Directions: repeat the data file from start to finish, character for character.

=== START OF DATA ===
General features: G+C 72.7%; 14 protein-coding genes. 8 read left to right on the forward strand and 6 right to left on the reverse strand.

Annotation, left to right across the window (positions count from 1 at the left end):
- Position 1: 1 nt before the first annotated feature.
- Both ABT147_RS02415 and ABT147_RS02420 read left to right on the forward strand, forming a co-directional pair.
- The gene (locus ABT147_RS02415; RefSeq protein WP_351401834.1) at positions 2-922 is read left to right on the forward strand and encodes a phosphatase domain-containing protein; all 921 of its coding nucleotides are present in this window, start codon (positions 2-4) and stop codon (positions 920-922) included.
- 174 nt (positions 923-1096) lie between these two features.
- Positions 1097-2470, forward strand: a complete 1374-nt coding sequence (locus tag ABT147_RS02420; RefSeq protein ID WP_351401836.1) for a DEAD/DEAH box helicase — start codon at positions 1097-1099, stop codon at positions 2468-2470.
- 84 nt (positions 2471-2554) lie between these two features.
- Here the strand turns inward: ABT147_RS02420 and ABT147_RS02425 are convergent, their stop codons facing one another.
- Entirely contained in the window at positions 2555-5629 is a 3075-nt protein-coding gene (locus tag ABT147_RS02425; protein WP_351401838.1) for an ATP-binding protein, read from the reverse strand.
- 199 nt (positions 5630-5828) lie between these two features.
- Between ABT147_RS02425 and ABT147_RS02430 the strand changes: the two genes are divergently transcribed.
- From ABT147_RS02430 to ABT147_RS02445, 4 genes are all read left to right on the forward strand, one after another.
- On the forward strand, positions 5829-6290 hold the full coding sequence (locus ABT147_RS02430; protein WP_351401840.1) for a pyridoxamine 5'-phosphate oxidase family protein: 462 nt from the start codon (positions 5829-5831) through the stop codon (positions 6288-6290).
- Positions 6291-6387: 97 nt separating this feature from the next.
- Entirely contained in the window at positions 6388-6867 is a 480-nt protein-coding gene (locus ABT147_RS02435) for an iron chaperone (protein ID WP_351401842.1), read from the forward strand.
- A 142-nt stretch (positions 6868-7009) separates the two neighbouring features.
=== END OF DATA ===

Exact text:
General features: G+C 72.7%; 14 protein-coding genes. 8 read left to right on the forward strand and 6 right to left on the reverse strand.

Annotation, left to right across the window (positions count from 1 at the left end):
- Position 1: 1 nt before the first annotated feature.
- Both ABT147_RS02415 and ABT147_RS02420 read left to right on the forward strand, forming a co-directional pair.
- The gene (locus ABT147_RS02415; RefSeq protein WP_351401834.1) at positions 2-922 is read left to right on the forward strand and encodes a phosphatase domain-containing protein; all 921 of its coding nucleotides are present in this window, start codon (positions 2-4) and stop codon (positions 920-922) included.
- 174 nt (positions 923-1096) lie between these two features.
- Positions 1097-2470, forward strand: a complete 1374-nt coding sequence (locus tag ABT147_RS02420; RefSeq protein ID WP_351401836.1) for a DEAD/DEAH box helicase — start codon at positions 1097-1099, stop codon at positions 2468-2470.
- 84 nt (positions 2471-2554) lie between these two features.
- Here the strand turns inward: ABT147_RS02420 and ABT147_RS02425 are convergent, their stop codons facing one another.
- Entirely contained in the window at positions 2555-5629 is a 3075-nt protein-coding gene (locus tag ABT147_RS02425; protein WP_351401838.1) for an ATP-binding protein, read from the reverse strand.
- 199 nt (positions 5630-5828) lie between these two features.
- Between ABT147_RS02425 and ABT147_RS02430 the strand changes: the two genes are divergently transcribed.
- From ABT147_RS02430 to ABT147_RS02445, 4 genes are all read left to right on the forward strand, one after another.
- On the forward strand, positions 5829-6290 hold the full coding sequence (locus ABT147_RS02430; protein WP_351401840.1) for a pyridoxamine 5'-phosphate oxidase family protein: 462 nt from the start codon (positions 5829-5831) through the stop codon (positions 6288-6290).
- Positions 6291-6387: 97 nt separating this feature from the next.
- Entirely contained in the window at positions 6388-6867 is a 480-nt protein-coding gene (locus ABT147_RS02435) for an iron chaperone (protein ID WP_351401842.1), read from the forward strand.
- A 142-nt stretch (positions 6868-7009) separates the two neighbouring features.